You spent your entire career at one agency before jumping to Saatchi last year. What prompted the move?
I'd been at Chiat\Day for 20 years, climbing up the ladder, nose to the grindstone. I had tons of clients, amazing teams, and lots of friends. Then I had a great meeting with Kevin Roberts, Saatchi's worldwide CEO. I hadn't had a new mentor in a long time, and I needed a life change. It was very painful to leave, but when someone says, "You have more to learn. Take my hand, we're going to create new brands, we are going to create new experiences," you say, "Yes."
How has the transition been?
During my first few months, I was at a very important internal meeting and had to leave for my 8-year-old daughter's dance performance. Things had started to get heated in the room, when I saw Kurt Ritter, CEO of Saatchi & Saatchi LA, look at the clock. He said, "I'm sorry, I have to escort Margaret to her car because she has to be somewhere." To have my new boss do that for me was overwhelming. He has a sign above his office door that says, "Everyone matters." That's why I'm here.
Who gets ahead in advertising — the most creative person in the room or the hardest-working?
If you don't have the talent, at some point you're going to hit a ceiling. But so much is about the late nights. If you have the perseverance to get to a hundredth idea and the talent to make sure it's as fresh as your first, you are going to make it. I probably wasn't the most clever or the best designer, but man, if you gave me a shot, I would be here day and night trying to make the best of the talent I had.
How did you carve out time for a personal life?
It wasn't always a priority for me. I've spent plenty of nights working late and have had plenty of friends I didn't see. It's never a typical 9-to-5 workday, especially if we've got multiple shoots and I have to fly somewhere. But either I spend 20 minutes on Facebook or 20 minutes with both my kids finishing homework. It's important to note that I have an amazing husband — he's an entertainment lawyer — who's really my biggest fan and has supported me in every way. Whenever there's a conflict, like if one of us has to go out of town for business, we work it out. That kind of support system is crucial. He really believes in me — he is my greatest cheerleader.
You share your title with your longtime creative partner, Chris Adams, who made the leap to Saatchi with you. Is he your office spouse?
Chris and I have more of a brother-sister thing going on. We have a lot in common: Both of us are only children. Our moms worked with people with special needs, and our dads are professors. Last Christmas we vacationed together with our families. Not all creative partnerships work as well. Some people are put together but aren't compatible emotionally. But Chris and I draft off each other, and boy, we can create some mad ideas together.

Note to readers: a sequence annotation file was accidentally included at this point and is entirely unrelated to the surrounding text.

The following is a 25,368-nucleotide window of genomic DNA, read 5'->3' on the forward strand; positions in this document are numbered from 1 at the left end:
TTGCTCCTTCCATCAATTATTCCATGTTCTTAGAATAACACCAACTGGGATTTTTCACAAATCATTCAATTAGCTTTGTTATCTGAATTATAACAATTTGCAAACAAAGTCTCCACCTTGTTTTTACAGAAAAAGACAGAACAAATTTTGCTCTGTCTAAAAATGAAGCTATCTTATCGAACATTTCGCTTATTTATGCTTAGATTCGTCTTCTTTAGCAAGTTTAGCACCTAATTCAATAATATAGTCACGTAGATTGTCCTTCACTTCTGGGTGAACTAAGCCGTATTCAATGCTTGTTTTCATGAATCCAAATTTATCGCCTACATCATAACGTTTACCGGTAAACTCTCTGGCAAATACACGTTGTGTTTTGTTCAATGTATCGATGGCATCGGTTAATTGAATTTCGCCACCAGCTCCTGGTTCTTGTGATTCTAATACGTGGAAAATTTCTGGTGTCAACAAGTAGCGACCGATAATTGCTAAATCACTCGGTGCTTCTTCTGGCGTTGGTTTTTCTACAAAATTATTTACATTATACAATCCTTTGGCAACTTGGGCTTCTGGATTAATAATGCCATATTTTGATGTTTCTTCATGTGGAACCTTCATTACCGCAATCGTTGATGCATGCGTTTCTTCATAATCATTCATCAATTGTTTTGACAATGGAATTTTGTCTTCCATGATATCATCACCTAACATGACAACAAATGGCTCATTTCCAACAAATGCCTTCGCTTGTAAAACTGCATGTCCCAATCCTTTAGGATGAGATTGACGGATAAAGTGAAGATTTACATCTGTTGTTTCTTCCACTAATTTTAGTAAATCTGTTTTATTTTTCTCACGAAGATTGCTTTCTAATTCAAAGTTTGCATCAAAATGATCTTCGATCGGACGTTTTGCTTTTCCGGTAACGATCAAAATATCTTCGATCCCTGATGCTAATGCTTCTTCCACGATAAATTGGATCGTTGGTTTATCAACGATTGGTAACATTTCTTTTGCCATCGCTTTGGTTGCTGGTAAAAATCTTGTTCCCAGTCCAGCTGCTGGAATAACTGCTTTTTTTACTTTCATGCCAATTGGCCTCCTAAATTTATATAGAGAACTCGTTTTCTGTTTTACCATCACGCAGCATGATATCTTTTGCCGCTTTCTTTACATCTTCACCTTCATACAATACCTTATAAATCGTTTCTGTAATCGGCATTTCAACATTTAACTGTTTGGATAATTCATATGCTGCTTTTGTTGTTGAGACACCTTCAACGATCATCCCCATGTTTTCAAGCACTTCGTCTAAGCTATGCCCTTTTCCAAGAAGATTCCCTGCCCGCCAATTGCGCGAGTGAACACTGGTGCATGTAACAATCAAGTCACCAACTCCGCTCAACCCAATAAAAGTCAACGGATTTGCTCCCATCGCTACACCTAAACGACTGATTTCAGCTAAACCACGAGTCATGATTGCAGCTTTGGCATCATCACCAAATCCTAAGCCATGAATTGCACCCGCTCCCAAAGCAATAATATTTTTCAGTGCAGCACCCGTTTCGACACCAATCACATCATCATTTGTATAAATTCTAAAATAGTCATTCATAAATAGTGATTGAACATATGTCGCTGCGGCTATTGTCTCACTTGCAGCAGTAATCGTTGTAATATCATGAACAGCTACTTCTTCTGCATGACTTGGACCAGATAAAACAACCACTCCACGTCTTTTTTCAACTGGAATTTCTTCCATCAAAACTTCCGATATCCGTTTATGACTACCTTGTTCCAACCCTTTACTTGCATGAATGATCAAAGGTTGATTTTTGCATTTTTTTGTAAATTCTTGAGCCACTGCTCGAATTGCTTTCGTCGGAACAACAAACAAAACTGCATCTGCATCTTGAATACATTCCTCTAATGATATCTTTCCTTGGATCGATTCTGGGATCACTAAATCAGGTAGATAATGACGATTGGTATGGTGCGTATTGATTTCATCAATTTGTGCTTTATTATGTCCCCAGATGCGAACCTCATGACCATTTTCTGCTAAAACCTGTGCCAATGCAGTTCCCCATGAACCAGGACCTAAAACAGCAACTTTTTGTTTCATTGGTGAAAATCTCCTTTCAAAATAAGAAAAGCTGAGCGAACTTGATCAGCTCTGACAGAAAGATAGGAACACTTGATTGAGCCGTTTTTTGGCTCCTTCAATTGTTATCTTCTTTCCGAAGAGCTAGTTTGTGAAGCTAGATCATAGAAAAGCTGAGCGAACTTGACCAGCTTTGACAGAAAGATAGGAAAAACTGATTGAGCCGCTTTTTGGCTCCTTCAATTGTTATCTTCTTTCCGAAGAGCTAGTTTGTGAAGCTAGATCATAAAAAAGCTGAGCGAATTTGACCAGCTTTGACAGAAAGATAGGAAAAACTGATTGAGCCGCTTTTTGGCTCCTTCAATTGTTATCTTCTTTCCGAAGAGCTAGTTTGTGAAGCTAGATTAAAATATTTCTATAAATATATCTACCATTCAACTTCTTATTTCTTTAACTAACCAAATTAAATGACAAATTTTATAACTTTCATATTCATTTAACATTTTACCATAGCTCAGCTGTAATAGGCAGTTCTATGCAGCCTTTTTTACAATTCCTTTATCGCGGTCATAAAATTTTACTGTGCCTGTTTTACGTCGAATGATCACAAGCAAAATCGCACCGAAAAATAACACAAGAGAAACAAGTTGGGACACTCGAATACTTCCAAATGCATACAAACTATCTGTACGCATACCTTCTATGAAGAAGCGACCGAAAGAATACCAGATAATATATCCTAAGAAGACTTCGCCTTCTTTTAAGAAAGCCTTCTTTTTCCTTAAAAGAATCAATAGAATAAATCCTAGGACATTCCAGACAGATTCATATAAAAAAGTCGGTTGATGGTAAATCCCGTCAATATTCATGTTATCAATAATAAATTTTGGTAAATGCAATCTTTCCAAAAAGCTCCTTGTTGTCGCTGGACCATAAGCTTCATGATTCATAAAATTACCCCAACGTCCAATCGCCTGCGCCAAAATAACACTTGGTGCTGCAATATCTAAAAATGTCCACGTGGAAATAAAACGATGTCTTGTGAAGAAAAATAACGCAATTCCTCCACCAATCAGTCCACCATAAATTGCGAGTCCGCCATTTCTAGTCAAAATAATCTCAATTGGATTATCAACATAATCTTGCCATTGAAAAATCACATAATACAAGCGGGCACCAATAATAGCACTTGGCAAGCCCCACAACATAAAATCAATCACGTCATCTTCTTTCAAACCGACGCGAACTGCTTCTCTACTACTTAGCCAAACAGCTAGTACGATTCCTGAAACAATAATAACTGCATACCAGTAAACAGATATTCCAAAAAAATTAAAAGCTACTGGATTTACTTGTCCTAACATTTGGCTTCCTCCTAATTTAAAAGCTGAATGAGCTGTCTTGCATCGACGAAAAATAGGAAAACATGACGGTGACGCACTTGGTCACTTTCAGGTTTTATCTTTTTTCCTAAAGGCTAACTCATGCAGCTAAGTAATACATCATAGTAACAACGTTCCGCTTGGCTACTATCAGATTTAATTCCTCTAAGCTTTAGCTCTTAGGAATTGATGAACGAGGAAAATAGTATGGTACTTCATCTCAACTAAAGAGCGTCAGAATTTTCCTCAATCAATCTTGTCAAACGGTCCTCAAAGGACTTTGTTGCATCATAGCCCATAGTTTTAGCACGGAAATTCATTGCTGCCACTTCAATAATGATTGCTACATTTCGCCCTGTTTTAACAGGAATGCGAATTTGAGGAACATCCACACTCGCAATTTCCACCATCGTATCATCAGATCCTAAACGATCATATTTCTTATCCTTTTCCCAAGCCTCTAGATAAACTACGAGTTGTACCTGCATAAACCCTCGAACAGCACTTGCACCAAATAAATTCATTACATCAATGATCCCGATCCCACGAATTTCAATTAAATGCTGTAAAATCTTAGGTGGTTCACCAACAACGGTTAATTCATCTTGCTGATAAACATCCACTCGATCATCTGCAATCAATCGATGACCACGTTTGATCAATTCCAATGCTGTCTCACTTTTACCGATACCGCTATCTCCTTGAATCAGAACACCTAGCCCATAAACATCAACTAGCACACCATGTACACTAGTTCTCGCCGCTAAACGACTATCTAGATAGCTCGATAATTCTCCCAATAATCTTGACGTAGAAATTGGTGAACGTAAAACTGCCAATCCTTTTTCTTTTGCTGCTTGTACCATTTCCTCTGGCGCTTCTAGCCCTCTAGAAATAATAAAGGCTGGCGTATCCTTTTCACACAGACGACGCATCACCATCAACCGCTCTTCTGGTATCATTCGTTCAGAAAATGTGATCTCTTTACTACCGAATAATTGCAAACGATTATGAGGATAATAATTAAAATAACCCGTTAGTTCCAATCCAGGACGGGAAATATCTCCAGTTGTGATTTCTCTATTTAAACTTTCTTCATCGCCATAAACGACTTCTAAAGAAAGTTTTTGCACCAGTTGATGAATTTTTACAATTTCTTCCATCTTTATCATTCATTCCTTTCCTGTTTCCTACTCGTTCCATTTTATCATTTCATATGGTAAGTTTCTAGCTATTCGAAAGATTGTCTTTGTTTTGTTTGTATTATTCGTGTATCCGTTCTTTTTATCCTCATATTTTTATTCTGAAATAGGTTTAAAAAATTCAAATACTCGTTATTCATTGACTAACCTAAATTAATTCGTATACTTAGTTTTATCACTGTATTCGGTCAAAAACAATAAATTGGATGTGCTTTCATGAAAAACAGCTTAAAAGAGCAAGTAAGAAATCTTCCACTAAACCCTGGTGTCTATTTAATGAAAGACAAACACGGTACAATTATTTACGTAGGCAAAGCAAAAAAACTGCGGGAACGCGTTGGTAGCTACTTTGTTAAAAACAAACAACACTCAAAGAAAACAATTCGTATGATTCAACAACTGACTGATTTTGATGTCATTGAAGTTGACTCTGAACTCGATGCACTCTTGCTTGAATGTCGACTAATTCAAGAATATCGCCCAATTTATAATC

Who comes up with the concepts?
We have teams that come up with ideas, and Chris and I put the cherry on top. Last year, for the Super Bowl, we let all the creatives in the agency pitch ideas, from the kids all the way up. When Chris and I were young, we always wanted to work on everything. So we make sure everybody gets a shot.
Which of your ad campaigns are you most proud of?
I was privileged to work on Apple's "Think Different" campaign when I was just 27. One of my greatest triumphs was the Pedigree adoption drive that Chris and I created, which raised millions for dog adoption. But the same rules apply that you see in Mad Men — it has to be engaging and it has to be great.
How has the industry changed from the Mad Men era?
I've got to come clean. Someone who was pitching me some Procter & Gamble work said, "I want you to work on it is because you're a frat guy in a woman's body." There's some truth to that: I'm not a girly-girl. I've always gotten along well with men, and that helps me a lot. Recently I hired a bunch of women, which is a priority of mine, but I'm not going to hire someone just because they wear a bra. They have to have a great sense of humor and be highly collaborative. They have to have skills.
How close is your experience to the show?
Nothing has changed and everything has changed. I think all the ad girls out there can relate to Peggy's ability to talk to the guys and her need to create her own persona among them. The parallels are ever-present: You can't become so masculine that you're not yourself, but you also can't act so feminine that you're not taken seriously. We have very smart clients, but at the end of the day, many were in fraternities or played football, and if you didn't participate in that, it can be difficult to hang with them.
Are more women applying for jobs than, say, when you first started?
I have to spend more effort finding them. I think that's because you're working 24/7 for the first 10 years. Then it starts to get really competitive right around the time you want to get married and have kids. So it's quite a compromise to figure out the lifestyle. The good news is that it really does seem to be changing. Also, for decades, men have been writing about women from the male perspective, and there's a whole generation of women calling bullshit on that.
Seems pretty casual around here. Can you wear whatever you want?
I tend to wear a lot of black. I've been trying to work on my color because I'm supposed to be a creative person. Our office is right next door to Target. I've been known to get an entirely new outfit at 7 a.m. and show up to work looking fabulous for under $50.
Are they a client?
No, but they ought to be!
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